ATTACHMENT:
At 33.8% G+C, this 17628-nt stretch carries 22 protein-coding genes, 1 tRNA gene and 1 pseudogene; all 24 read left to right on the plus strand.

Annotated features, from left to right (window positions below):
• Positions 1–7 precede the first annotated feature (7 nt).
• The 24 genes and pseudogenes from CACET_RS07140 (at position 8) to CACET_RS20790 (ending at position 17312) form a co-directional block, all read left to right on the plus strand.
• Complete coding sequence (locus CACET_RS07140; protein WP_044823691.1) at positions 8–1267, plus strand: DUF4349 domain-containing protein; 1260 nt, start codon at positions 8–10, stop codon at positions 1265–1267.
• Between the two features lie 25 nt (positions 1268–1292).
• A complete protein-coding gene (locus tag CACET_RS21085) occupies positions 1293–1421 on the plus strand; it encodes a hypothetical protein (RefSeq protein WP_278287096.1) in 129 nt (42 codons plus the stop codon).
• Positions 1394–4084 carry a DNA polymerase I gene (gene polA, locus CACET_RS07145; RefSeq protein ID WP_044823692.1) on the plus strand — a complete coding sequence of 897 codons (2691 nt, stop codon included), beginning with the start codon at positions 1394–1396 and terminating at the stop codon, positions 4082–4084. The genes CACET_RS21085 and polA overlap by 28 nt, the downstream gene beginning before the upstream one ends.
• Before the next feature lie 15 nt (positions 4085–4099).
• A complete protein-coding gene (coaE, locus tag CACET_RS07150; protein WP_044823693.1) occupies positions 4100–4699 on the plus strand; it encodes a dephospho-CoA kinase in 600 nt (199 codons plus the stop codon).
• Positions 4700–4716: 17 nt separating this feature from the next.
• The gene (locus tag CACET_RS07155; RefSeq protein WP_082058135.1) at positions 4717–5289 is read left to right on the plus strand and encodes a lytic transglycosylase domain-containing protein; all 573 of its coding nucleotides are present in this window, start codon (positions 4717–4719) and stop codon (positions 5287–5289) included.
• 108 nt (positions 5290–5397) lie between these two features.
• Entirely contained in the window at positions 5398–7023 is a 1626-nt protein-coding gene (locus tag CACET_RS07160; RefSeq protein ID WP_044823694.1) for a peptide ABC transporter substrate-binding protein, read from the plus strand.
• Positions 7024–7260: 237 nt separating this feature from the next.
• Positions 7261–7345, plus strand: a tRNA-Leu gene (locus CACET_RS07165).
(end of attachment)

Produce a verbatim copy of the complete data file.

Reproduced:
At 33.8% G+C, this 17628-nt stretch carries 22 protein-coding genes, 1 tRNA gene and 1 pseudogene; all 24 read left to right on the plus strand.

Annotated features, from left to right (window positions below):
• Positions 1–7 precede the first annotated feature (7 nt).
• The 24 genes and pseudogenes from CACET_RS07140 (at position 8) to CACET_RS20790 (ending at position 17312) form a co-directional block, all read left to right on the plus strand.
• Complete coding sequence (locus CACET_RS07140; protein WP_044823691.1) at positions 8–1267, plus strand: DUF4349 domain-containing protein; 1260 nt, start codon at positions 8–10, stop codon at positions 1265–1267.
• Between the two features lie 25 nt (positions 1268–1292).
• A complete protein-coding gene (locus tag CACET_RS21085) occupies positions 1293–1421 on the plus strand; it encodes a hypothetical protein (RefSeq protein WP_278287096.1) in 129 nt (42 codons plus the stop codon).
• Positions 1394–4084 carry a DNA polymerase I gene (gene polA, locus CACET_RS07145; RefSeq protein ID WP_044823692.1) on the plus strand — a complete coding sequence of 897 codons (2691 nt, stop codon included), beginning with the start codon at positions 1394–1396 and terminating at the stop codon, positions 4082–4084. The genes CACET_RS21085 and polA overlap by 28 nt, the downstream gene beginning before the upstream one ends.
• Before the next feature lie 15 nt (positions 4085–4099).
• A complete protein-coding gene (coaE, locus tag CACET_RS07150; protein WP_044823693.1) occupies positions 4100–4699 on the plus strand; it encodes a dephospho-CoA kinase in 600 nt (199 codons plus the stop codon).
• Positions 4700–4716: 17 nt separating this feature from the next.
• The gene (locus tag CACET_RS07155; RefSeq protein WP_082058135.1) at positions 4717–5289 is read left to right on the plus strand and encodes a lytic transglycosylase domain-containing protein; all 573 of its coding nucleotides are present in this window, start codon (positions 4717–4719) and stop codon (positions 5287–5289) included.
• 108 nt (positions 5290–5397) lie between these two features.
• Entirely contained in the window at positions 5398–7023 is a 1626-nt protein-coding gene (locus tag CACET_RS07160; RefSeq protein ID WP_044823694.1) for a peptide ABC transporter substrate-binding protein, read from the plus strand.
• Positions 7024–7260: 237 nt separating this feature from the next.
• Positions 7261–7345, plus strand: a tRNA-Leu gene (locus CACET_RS07165).